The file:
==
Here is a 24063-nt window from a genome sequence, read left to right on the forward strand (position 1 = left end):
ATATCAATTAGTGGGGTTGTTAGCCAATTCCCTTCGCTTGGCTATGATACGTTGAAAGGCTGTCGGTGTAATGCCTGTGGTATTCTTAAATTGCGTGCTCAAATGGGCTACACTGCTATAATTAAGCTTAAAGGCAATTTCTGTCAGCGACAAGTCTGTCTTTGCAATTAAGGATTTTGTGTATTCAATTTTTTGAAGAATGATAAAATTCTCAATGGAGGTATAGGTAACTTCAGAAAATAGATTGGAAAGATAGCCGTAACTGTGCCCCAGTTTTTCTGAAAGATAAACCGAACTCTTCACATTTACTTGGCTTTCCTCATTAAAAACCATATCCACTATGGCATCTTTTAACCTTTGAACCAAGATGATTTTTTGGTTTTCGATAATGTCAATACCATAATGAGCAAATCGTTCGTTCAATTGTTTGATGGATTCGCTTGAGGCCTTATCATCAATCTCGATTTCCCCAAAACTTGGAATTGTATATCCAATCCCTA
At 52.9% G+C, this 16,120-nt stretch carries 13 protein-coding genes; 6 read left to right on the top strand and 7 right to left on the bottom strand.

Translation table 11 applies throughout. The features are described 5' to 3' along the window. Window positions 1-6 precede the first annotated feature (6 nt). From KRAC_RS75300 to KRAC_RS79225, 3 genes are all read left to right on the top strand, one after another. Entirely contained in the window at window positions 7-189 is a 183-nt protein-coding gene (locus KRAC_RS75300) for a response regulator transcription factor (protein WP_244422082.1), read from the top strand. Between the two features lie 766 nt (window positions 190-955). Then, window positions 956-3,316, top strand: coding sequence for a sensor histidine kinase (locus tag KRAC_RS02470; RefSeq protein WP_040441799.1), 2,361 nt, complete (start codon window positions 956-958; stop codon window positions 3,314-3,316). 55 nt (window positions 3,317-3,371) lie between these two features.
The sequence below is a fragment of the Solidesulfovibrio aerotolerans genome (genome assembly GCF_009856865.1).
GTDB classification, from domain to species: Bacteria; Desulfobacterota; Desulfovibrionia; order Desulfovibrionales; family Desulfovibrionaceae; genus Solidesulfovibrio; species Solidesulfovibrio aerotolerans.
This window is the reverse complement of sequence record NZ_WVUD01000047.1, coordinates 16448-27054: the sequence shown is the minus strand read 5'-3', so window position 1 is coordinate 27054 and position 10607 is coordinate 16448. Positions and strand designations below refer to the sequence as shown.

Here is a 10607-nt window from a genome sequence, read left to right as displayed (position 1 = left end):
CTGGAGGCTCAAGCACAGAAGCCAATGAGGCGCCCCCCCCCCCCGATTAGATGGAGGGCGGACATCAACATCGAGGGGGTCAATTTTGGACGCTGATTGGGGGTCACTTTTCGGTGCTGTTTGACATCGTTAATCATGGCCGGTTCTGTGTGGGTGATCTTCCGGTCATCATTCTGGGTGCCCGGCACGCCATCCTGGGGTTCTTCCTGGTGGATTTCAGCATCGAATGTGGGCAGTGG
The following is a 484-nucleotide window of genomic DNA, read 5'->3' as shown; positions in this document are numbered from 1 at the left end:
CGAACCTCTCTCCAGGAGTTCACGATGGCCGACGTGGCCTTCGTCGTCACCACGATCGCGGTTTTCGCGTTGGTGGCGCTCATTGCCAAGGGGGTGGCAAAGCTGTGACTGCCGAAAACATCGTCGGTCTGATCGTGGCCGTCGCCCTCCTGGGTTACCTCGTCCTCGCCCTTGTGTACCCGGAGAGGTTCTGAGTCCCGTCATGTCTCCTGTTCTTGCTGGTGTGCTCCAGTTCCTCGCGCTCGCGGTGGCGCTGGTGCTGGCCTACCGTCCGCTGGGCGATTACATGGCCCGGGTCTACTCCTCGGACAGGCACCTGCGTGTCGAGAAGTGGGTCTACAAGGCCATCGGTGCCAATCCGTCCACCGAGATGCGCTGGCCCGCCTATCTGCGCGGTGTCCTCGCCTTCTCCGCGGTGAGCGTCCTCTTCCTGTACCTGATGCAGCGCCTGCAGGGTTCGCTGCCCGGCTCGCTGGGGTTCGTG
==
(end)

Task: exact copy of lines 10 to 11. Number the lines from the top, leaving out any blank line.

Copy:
The following is a 484-nucleotide window of genomic DNA, read 5'->3' as shown; positions in this document are numbered from 1 at the left end:
CGAACCTCTCTCCAGGAGTTCACGATGGCCGACGTGGCCTTCGTCGTCACCACGATCGCGGTTTTCGCGTTGGTGGCGCTCATTGCCAAGGGGGTGGCAAAGCTGTGACTGCCGAAAACATCGTCGGTCTGATCGTGGCCGTCGCCCTCCTGGGTTACCTCGTCCTCGCCCTTGTGTACCCGGAGAGGTTCTGAGTCCCGTCATGTCTCCTGTTCTTGCTGGTGTGCTCCAGTTCCTCGCGCTCGCGGTGGCGCTGGTGCTGGCCTACCGTCCGCTGGGCGATTACATGGCCCGGGTCTACTCCTCGGACAGGCACCTGCGTGTCGAGAAGTGGGTCTACAAGGCCATCGGTGCCAATCCGTCCACCGAGATGCGCTGGCCCGCCTATCTGCGCGGTGTCCTCGCCTTCTCCGCGGTGAGCGTCCTCTTCCTGTACCTGATGCAGCGCCTGCAGGGTTCGCTGCCCGGCTCGCTGGGGTTCGTG